The final movies should be very cool! Add your pics!

Safely watch the eclipse – guidelines here (search “2017 eclipse viewing safety”):

Photographing the eclipse – guidelines here (search “2017 eclipse photographing”):

More Citizen Science sites to contribute to –


3D Mapping with NASA World Wind

This has become a very sophisticated system. Patrick has presented for those of us in California a few times. Google Maps Mania has a nice write up on this at:

NASA’s World Wind is a free, open source platform for creating interactive 3D globes. It can be used as a tool for visualizing global data on top of a fully interactive 3D globe or 2D map.

You can get a good idea of the capabilities of NASA World Wind by looking at some of the applications that have been built using its API. WorldWind Explorer is a basic demo which shows how different base maps can be used and how different overlays and datasets can then be visualized on top of these base maps. NASA World Weather uses World Wind to visualize and display climate and weather data around the world. SpaceBirds is an impressive visualization of all the satellites orbiting the Earth.

To get started with World Wind you will probably want to have a look at the web Developers Guide. You also might like to check out the WebWorldWind GitHub repository and the World Wind Forum to get help from other users of NASA’s interactive 3D globe platform.

Top 10 Sources of Free Remote Sensing Data

From our friends at Geoawesomeness ( they have compiled a nice list of ​what they consider the top 10 sources of free remote sensing data ( including:
◦NASA Earth Observation (NEO),
◦USGS Earth Explorer (also has de-collared 24K GeoTIFFs for the USA),
◦ESA’s Sentinel data (Europe),
◦NASA Earth Data,
◦NOAA Class,
◦NOAA Digital Coast, IPPMUS Terra (world population),
◦LANCE (NASA Near Real Time Atmospheric), and
◦VITO Vision (coarse vegetation).

Alan Turing – life and work

Spent some time reading through the document from Oxford University Press on Alan Turing – he was so far ahead of his time.  A code breaker, but did you know he laid the foundation for modern computer science? Or mechanical analogue computer? Or automatic computing engine? What about the electronic calculator? Maybe the debut of artificial intelligence?? And intelligent machinery? He is named the father of artificial intelligence and his last paper was “Solvable and Unsolvable Problems”…. died at 42…

TED Talks Binging…. again…

How to take a picture of a black hole – Katie  Bouman

3 ways to plan for the (very) long term – Ari Wallach

An intergalactic guide to using a defibrillator – Todd Scott – I want him for my next class!

How radio telescopes show us unseen galaxies – Natasha Hurley Walker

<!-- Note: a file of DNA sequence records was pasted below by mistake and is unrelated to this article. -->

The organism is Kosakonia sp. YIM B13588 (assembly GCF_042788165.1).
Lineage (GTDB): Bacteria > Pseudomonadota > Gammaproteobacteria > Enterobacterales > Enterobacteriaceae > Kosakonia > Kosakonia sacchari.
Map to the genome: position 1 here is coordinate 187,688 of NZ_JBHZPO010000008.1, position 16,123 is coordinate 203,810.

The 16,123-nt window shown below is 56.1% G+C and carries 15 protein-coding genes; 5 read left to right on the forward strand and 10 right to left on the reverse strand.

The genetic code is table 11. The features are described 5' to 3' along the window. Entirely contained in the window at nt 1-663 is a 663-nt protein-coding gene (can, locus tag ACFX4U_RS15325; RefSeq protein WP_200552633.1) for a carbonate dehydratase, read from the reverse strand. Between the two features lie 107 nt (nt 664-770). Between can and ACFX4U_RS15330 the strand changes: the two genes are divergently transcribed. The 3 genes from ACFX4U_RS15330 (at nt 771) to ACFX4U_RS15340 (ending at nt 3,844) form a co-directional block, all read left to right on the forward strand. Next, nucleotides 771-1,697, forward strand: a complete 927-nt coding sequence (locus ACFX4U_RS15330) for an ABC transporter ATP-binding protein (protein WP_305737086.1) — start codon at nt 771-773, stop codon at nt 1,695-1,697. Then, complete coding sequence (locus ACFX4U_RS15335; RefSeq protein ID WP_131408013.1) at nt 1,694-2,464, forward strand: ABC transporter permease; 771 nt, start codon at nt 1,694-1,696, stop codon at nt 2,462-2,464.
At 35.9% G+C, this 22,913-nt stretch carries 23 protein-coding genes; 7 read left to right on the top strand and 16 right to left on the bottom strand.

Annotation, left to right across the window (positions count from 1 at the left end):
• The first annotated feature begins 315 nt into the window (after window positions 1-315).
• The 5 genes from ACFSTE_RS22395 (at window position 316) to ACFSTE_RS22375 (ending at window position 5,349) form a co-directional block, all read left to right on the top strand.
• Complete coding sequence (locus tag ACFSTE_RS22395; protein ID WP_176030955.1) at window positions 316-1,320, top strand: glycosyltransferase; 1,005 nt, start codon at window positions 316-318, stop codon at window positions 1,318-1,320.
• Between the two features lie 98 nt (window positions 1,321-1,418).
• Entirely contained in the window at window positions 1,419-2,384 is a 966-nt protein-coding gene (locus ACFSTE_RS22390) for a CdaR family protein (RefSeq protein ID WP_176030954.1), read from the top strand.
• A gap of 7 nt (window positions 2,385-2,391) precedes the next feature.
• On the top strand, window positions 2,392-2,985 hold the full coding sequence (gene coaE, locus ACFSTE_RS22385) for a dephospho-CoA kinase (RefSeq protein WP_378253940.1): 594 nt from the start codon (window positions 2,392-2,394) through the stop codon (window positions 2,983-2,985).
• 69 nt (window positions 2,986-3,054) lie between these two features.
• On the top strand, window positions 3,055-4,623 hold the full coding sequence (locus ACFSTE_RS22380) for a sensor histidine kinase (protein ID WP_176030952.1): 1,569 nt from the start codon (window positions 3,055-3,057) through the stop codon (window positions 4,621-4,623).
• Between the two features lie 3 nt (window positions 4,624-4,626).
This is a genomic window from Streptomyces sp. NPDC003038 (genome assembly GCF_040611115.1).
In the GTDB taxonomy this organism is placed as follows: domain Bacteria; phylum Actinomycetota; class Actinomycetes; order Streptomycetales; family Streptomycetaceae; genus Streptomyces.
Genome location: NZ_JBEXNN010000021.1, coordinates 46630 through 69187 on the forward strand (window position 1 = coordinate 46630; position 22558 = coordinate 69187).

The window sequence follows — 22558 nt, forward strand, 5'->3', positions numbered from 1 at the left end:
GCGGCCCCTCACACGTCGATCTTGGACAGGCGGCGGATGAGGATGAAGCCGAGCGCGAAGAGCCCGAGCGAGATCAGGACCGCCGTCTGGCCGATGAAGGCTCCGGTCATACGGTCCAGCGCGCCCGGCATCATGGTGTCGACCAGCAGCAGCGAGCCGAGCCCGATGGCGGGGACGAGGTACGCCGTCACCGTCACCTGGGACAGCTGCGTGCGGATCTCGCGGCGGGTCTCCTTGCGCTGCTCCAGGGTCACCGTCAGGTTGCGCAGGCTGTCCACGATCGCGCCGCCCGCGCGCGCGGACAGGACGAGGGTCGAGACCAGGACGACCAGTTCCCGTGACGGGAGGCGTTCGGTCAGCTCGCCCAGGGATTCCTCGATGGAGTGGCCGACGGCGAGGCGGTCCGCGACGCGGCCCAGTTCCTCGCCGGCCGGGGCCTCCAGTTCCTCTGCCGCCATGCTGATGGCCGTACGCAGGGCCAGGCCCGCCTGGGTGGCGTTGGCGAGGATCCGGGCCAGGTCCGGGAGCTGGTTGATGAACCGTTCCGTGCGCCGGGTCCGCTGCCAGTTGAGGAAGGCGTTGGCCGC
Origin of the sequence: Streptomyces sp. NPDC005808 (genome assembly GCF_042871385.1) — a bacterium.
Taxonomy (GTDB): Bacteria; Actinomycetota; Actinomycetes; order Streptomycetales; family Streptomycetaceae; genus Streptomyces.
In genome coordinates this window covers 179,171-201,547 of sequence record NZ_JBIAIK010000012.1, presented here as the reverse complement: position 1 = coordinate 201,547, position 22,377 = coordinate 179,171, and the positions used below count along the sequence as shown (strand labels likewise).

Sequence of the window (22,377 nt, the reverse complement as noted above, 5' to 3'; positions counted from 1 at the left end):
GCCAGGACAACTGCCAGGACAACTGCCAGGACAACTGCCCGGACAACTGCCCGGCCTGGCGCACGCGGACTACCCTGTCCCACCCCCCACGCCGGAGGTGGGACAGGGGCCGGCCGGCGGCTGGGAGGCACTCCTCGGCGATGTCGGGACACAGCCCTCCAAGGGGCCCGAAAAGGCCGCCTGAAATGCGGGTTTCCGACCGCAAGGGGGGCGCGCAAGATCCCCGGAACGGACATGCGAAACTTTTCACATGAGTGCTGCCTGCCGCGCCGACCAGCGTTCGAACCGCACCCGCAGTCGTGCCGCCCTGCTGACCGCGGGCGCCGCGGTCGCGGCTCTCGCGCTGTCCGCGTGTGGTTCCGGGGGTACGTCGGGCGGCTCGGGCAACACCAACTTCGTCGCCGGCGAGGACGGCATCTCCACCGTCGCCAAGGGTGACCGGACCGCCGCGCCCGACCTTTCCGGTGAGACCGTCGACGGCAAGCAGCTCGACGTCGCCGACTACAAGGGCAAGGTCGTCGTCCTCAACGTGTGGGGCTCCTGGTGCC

A doctor’s case for medical marijuana – David Casarett

How I learned to read — and trade stocks — in prison – Curtis “Wall Street” Carroll

Science in service to the public good – Siddhartha Roy

What you can do to prevent Alzheimer’s – Lisa Genova

This is what democracy looks like – Anthony D. Romero

A secret weapon against Zika and other mosquito-borne diseases – Nina Fedoroff

How pollution is changing the ocean’s chemistry – Triona McGrath

TED Talks 4/24/2017

Will automation take away all our jobs – David Autor

Are you a giver or taker? – Adam Grant

Meet the inventor of the electronic spreadsheet – Dan Bricklin

To solve old problems, study new species – Alejandro Sanchez Alvarado

How online abuse of women has spiraled out of control – Ashley Judd

Buildings that blend nature and city – Jeanne Gang

Where is cybercrime really coming from? – Caleb Barlow

What we don’t know about Europe’s Muslim kids – Deeyah Khan

A young scientist’s quest for clean water – Deepika Kurup

Help discover ancient ruins – before it’s too late – Sarah Parcak

Why you should love statistics – Alan Smith

How to get better at the things you care about – Eduardo Brinceno

My son was a Columbine shooter. This is my story – Sue Klebold

What time is it on Mars – Nagin Cox

The incredible inventions of intuitive Al – Maurice Conti

4 ways to make a city more walkable – Jeff Speck

Don’t fear superintelligent AI – Grady Booch

What I learned from 2,000 obituaries – Lux Narayan

To raise brave girls, encourage adventure – Caroline Paul

Why women should tell the stories of humanity – Jude Kelly

How I’m fighting bias in algorithms – Joy Buolamwini

A burial practice that nourishes the planet – Caitlin Doughty

A young inventor’s plan to recycle Styrofoam – Ashton Cofer


TED weekend – great talks to share!

Laura Vanderkam – How to gain control of your free time –

Todd Coleman – Temporary tattoo that brings hospital care to the home –

Danny Dorling – Maps that show us who we are (not just where we are) –

Manwar Ali – Inside the mind of a former radical jihadist –

Wanis Kabbaj – What a driverless world could look like –

Jonathan Haidt – Can a divided America heal? –

Steven Johnson – The playful wonderland behind great innovations –

Hector Garcia – We train soldiers for war. Let’s train them to come home, too –

Roger Antonsen – Math is the hidden secret to understating the world –

Sandi Toksvig – A political party for women’s equality –

Juan Enriquez – What will humans look like in 100 years? –

Natalie Panek – Let’s clean up the space junk orbiting Earth –

TED Favorites over the past few weeks….

Business & Computing:




just an odd ball collection of information – numerous and varied; greatly diverse; multifarious